Often seen in delirious or semiconscious patients, carphologia describes the actions of picking or grasping at imaginary objects, as well as the patient's own clothes or bed linens. This can be a grave symptom in cases of extreme exhaustion or approaching death.
The word carphology is derived from the ancient Greek "καρφολογία" (karphologia), as a compound of the two Greek elements: "κάρϕος" (karphos, "straw"), and "λέγειν" (legein), here in its sense of "to collect" rather than the more usual sense of "to say, profess". Thus, carphology literally means "to behave as though one were collecting straw". This refers to the involuntary picking or grasping movements sometimes seen in delirious patients in exhaustion, stupor, or high fever.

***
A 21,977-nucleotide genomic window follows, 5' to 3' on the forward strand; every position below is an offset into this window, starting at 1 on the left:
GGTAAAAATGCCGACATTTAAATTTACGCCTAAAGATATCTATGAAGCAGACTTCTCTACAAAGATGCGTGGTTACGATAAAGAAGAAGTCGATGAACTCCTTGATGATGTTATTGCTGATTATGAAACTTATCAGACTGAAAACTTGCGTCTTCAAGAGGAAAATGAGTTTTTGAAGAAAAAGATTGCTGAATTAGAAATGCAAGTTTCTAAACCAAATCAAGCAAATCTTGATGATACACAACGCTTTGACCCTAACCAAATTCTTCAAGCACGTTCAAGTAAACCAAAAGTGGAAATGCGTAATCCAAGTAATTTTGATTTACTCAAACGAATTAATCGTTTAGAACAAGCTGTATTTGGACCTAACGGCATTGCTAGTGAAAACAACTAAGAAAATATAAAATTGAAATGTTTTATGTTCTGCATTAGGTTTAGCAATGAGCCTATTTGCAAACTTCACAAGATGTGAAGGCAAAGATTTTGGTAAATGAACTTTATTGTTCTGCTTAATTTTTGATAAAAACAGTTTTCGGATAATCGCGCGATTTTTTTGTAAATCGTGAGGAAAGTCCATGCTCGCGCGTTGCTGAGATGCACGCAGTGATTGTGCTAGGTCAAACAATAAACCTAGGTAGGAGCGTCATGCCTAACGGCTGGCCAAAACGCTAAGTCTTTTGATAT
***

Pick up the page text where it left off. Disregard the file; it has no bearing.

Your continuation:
The Latin equivalent is floccillation which derives from floccus, "a piece of wool or straw". The late Latin crocydismus, still used in continental European psychiatry, is also synonymous and derived from the ancient Greek "κροκύς" (krokus, "bit of fluff" or "dust"). It appears first in the writings of Aretaeus and later of Galen.
- The Compact Edition of the Oxford English Dictionary, Oxford University Press, 1971, p. 343.